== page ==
Previous research indicated that gray matter volume (GMV) alterations are associated with mood disorders, but findings have not been consistent in various studies involving adolescents with MDD or bipolar disorder (BD).

In a recent publication in the Journal of Affective Disorders, researchers conducted a comprehensive meta-analysis of 35 region-of-interest (ROI) and 18 whole-brain, voxel-based morphometry (VBM) MRI studies involving adolescents with MDD or BD and indirectly compared the results found between the two groups. Additionally, utilizing meta-regression evaluation, the effects of age, gender, and other demographic factors and clinical scale scores were investigated.

The authors wrote, “In the present study, our first objective was to perform both region-based and whole-brain voxel-based meta-analyses to define the specific GMV alterations, relative to HC [healthy controls], in adolescents with MDD and in adolescents with BD. The second objective was to perform a meta-analytic comparison of these GMV alterations in the two groups; the anisotropic effect-size seed-based d Mapping (AES-SDM) software we used infers this indirect comparison from the pooled effect sizes in the MDD vs. HC and BD vs. HC analyses.”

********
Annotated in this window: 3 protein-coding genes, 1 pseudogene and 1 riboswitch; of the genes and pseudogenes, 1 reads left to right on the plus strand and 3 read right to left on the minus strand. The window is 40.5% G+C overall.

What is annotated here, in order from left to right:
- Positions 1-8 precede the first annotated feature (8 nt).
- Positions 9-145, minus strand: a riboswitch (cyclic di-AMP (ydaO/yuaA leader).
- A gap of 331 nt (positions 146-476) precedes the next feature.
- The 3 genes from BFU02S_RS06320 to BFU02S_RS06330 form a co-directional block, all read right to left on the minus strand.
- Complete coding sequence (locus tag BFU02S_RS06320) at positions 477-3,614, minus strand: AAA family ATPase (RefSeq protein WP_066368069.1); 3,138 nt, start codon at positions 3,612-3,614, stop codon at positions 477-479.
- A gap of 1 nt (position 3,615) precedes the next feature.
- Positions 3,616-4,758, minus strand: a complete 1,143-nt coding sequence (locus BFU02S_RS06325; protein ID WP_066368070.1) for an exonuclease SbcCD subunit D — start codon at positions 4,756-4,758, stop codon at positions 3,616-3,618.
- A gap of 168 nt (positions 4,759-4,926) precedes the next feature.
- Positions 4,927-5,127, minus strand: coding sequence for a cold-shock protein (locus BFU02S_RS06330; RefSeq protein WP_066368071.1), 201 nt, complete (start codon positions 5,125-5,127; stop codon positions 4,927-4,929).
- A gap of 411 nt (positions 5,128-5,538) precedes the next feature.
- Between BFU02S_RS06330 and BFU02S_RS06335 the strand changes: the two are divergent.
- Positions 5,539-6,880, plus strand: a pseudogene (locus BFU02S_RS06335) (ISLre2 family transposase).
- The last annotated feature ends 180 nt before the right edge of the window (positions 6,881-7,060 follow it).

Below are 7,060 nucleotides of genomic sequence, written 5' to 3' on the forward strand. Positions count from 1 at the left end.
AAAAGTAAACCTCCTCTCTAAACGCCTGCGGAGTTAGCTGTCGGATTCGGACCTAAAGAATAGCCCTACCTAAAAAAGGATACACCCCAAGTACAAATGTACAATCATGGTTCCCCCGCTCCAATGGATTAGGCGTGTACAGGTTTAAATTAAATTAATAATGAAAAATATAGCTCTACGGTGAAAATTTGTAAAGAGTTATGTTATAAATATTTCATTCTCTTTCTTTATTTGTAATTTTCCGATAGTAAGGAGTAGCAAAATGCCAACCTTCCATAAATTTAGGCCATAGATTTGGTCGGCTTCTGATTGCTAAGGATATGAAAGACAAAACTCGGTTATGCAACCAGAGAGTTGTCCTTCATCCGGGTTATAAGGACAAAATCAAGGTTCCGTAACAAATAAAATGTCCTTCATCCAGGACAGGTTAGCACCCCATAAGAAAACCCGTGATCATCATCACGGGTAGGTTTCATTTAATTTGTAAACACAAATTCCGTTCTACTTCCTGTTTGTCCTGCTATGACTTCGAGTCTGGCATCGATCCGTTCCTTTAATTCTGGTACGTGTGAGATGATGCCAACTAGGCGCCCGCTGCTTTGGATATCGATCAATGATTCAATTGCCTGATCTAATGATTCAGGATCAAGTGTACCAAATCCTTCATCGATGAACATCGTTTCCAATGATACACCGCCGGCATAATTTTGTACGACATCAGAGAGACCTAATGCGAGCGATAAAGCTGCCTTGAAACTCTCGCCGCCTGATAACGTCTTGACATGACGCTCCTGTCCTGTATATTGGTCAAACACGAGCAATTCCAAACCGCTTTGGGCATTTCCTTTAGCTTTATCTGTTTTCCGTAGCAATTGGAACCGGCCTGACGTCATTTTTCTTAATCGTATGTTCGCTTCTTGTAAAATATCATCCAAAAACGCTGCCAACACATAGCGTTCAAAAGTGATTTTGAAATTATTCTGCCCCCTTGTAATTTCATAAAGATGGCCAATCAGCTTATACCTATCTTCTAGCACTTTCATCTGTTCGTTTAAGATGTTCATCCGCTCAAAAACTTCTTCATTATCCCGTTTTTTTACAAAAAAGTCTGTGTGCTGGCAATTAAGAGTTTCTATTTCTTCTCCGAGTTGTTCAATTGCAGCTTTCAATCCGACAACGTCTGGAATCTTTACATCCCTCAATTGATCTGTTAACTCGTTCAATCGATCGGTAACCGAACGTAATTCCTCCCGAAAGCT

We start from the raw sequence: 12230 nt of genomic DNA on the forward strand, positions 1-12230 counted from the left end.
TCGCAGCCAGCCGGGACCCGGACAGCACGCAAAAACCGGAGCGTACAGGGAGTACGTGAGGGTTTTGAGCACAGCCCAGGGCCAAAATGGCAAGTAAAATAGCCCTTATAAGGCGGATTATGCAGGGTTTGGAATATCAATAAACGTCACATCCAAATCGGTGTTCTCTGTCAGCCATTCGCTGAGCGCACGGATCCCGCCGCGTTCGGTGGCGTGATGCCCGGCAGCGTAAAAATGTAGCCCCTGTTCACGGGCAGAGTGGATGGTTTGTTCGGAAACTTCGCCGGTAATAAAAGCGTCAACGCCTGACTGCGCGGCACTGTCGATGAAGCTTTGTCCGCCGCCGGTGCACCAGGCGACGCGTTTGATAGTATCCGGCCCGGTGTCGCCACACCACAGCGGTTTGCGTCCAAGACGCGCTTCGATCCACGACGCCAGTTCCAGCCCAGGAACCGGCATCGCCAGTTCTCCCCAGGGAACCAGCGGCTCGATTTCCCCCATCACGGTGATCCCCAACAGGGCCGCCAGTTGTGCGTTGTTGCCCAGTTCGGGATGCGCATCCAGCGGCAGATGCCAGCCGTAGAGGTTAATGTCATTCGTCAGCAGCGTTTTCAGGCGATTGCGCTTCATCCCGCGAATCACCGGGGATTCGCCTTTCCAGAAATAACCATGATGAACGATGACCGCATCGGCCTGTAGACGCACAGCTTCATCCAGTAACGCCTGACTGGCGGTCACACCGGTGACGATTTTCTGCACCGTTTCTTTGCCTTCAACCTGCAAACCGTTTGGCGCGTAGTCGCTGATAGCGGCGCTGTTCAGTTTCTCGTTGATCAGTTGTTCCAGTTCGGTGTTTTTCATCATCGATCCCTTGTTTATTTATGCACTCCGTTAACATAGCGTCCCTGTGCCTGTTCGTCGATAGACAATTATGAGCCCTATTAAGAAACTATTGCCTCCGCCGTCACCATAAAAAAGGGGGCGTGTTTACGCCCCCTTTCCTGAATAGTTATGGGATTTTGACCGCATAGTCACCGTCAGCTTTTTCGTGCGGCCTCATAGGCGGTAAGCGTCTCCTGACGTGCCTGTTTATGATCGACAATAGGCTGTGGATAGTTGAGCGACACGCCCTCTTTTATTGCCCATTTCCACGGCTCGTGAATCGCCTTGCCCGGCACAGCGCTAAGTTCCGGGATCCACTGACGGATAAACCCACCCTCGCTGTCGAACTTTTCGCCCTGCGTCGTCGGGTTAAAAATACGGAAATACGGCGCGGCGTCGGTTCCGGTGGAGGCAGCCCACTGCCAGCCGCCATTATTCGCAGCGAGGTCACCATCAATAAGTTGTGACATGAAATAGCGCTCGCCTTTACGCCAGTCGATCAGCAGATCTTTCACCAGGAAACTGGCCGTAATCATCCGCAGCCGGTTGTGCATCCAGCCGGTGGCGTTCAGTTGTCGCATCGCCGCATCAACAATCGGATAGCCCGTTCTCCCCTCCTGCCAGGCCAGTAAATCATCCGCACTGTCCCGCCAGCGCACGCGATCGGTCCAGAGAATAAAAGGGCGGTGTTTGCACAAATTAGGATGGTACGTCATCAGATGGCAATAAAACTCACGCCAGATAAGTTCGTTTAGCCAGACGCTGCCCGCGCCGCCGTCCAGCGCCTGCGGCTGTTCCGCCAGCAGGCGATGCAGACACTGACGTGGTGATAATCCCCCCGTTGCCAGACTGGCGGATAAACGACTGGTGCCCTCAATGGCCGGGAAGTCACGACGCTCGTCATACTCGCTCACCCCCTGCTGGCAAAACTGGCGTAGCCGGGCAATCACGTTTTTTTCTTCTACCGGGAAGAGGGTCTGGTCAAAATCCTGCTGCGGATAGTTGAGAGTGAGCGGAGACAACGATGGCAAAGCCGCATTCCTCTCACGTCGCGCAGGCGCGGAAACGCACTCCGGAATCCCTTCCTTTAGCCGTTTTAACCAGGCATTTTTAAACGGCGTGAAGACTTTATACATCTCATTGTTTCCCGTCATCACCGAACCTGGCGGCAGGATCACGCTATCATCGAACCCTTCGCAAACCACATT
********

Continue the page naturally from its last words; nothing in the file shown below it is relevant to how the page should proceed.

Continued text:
The results revealed that in the ROI meta-analysis, compared with HCs, right putamen volume was diminished in adolescents with MDD. In contrast, bilateral amygdala volume was reduced in adolescents with BD.

With regard to the whole-brain VBM meta-analysis, compared with HC, GMV was augmented in the right-middle frontal gyrus and reduced in the left caudate in adolescents with MDD. In contrast, GMV was augmented in the left superior frontal gyrus in adolescents with BD and reduced in limbic regions compared with HC. MDD versus BD comparison revealed volume alteration in the prefrontal-limbic system.

The key findings included that adolescents with MDD demonstrated altered GMV compared to controls in the dorsolateral prefrontal cortex and striatum, adolescents with BD showed altered GMV compared to controls in the ventromedial prefrontal cortex and limbic regions, and regions in prefrontal-limbic systems were beneficial in distinguishing adolescents with BD from adolescents with MDD.

The authors concluded that understanding of the distinct patterns of GMV alterations among adolescents with MDD and BD could assist clinicians in distinguishing between these two patient populations and provide them with possible valuable diagnostic biomarkers at an early stage.

They also wrote, “The most notable differences were in the prefrontal-limbic system. Future studies that directly compare adolescents with MDD and adolescents with BD in larger samples size and follow them into adulthood are needed to elucidate the neurobiological trajectories of these important mood disorders.”

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